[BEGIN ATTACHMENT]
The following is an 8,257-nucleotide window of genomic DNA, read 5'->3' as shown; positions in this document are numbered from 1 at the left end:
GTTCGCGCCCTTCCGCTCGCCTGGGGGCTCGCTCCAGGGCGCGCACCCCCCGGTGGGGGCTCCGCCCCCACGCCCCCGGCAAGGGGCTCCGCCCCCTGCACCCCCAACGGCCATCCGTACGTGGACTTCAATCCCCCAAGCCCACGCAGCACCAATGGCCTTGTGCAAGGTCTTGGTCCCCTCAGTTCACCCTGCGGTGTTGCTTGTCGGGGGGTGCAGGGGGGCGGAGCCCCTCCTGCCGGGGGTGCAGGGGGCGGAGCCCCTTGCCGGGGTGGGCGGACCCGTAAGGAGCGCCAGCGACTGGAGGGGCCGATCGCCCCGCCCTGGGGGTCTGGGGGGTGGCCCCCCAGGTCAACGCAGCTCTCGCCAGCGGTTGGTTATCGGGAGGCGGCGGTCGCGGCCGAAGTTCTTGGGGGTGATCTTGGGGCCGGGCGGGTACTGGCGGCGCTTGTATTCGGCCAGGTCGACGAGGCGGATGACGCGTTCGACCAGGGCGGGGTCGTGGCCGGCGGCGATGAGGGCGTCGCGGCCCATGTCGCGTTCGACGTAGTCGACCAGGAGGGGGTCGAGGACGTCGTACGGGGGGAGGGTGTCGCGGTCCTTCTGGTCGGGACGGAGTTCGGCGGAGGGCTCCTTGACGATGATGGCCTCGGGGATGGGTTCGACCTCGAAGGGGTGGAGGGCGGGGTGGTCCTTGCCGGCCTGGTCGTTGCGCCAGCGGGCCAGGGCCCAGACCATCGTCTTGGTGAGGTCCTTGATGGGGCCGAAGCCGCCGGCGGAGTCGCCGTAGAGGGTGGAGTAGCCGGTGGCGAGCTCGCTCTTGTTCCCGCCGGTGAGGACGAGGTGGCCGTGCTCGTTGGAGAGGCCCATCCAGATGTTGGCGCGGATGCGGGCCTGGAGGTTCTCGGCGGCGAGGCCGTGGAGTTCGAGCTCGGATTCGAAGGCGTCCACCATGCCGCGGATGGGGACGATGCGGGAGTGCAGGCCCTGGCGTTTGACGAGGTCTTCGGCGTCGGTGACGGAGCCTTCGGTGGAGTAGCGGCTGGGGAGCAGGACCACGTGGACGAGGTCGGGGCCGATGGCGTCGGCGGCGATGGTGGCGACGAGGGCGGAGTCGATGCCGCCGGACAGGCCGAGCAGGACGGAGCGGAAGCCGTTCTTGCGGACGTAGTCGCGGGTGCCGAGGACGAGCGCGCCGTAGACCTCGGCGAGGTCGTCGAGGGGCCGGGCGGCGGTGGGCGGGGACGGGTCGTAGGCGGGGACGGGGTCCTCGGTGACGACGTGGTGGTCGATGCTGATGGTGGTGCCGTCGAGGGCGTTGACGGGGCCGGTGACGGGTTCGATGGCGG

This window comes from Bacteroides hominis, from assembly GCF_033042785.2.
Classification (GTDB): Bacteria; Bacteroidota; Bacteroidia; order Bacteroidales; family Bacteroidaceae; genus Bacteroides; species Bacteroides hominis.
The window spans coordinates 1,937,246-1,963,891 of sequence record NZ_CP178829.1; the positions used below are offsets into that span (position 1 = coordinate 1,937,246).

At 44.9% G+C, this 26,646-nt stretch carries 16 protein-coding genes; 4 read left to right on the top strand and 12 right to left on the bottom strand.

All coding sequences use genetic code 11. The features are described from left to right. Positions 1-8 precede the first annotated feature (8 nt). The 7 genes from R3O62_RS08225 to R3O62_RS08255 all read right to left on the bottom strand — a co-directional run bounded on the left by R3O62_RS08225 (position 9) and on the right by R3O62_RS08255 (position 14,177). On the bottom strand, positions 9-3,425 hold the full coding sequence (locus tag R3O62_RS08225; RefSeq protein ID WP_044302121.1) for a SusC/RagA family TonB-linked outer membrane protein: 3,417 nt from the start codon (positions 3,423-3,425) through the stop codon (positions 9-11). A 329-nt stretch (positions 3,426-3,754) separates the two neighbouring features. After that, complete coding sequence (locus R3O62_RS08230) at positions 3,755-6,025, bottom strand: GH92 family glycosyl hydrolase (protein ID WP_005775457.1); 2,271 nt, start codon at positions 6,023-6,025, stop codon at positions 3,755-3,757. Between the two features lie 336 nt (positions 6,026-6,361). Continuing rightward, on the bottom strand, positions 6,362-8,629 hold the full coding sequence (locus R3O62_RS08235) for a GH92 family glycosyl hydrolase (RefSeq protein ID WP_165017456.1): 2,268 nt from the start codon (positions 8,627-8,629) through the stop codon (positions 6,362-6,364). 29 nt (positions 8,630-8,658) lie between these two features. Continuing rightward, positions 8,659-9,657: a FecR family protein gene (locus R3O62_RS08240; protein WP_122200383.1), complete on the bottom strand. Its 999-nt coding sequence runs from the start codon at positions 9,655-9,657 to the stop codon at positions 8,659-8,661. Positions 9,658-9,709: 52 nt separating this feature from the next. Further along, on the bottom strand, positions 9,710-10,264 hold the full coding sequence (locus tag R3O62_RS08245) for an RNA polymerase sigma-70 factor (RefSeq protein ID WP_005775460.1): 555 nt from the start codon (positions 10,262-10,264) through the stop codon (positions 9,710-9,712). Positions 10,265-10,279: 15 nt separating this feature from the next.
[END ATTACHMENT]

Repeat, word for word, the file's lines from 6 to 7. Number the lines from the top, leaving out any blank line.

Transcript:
At 44.9% G+C, this 26,646-nt stretch carries 16 protein-coding genes; 4 read left to right on the top strand and 12 right to left on the bottom strand.

All coding sequences use genetic code 11. The features are described from left to right. Positions 1-8 precede the first annotated feature (8 nt). The 7 genes from R3O62_RS08225 to R3O62_RS08255 all read right to left on the bottom strand — a co-directional run bounded on the left by R3O62_RS08225 (position 9) and on the right by R3O62_RS08255 (position 14,177). On the bottom strand, positions 9-3,425 hold the full coding sequence (locus tag R3O62_RS08225; RefSeq protein ID WP_044302121.1) for a SusC/RagA family TonB-linked outer membrane protein: 3,417 nt from the start codon (positions 3,423-3,425) through the stop codon (positions 9-11). A 329-nt stretch (positions 3,426-3,754) separates the two neighbouring features. After that, complete coding sequence (locus R3O62_RS08230) at positions 3,755-6,025, bottom strand: GH92 family glycosyl hydrolase (protein ID WP_005775457.1); 2,271 nt, start codon at positions 6,023-6,025, stop codon at positions 3,755-3,757. Between the two features lie 336 nt (positions 6,026-6,361). Continuing rightward, on the bottom strand, positions 6,362-8,629 hold the full coding sequence (locus R3O62_RS08235) for a GH92 family glycosyl hydrolase (RefSeq protein ID WP_165017456.1): 2,268 nt from the start codon (positions 8,627-8,629) through the stop codon (positions 6,362-6,364). 29 nt (positions 8,630-8,658) lie between these two features. Continuing rightward, positions 8,659-9,657: a FecR family protein gene (locus R3O62_RS08240; protein WP_122200383.1), complete on the bottom strand. Its 999-nt coding sequence runs from the start codon at positions 9,655-9,657 to the stop codon at positions 8,659-8,661. Positions 9,658-9,709: 52 nt separating this feature from the next. Further along, on the bottom strand, positions 9,710-10,264 hold the full coding sequence (locus tag R3O62_RS08245) for an RNA polymerase sigma-70 factor (RefSeq protein ID WP_005775460.1): 555 nt from the start codon (positions 10,262-10,264) through the stop codon (positions 9,710-9,712). Positions 10,265-10,279: 15 nt separating this feature from the next.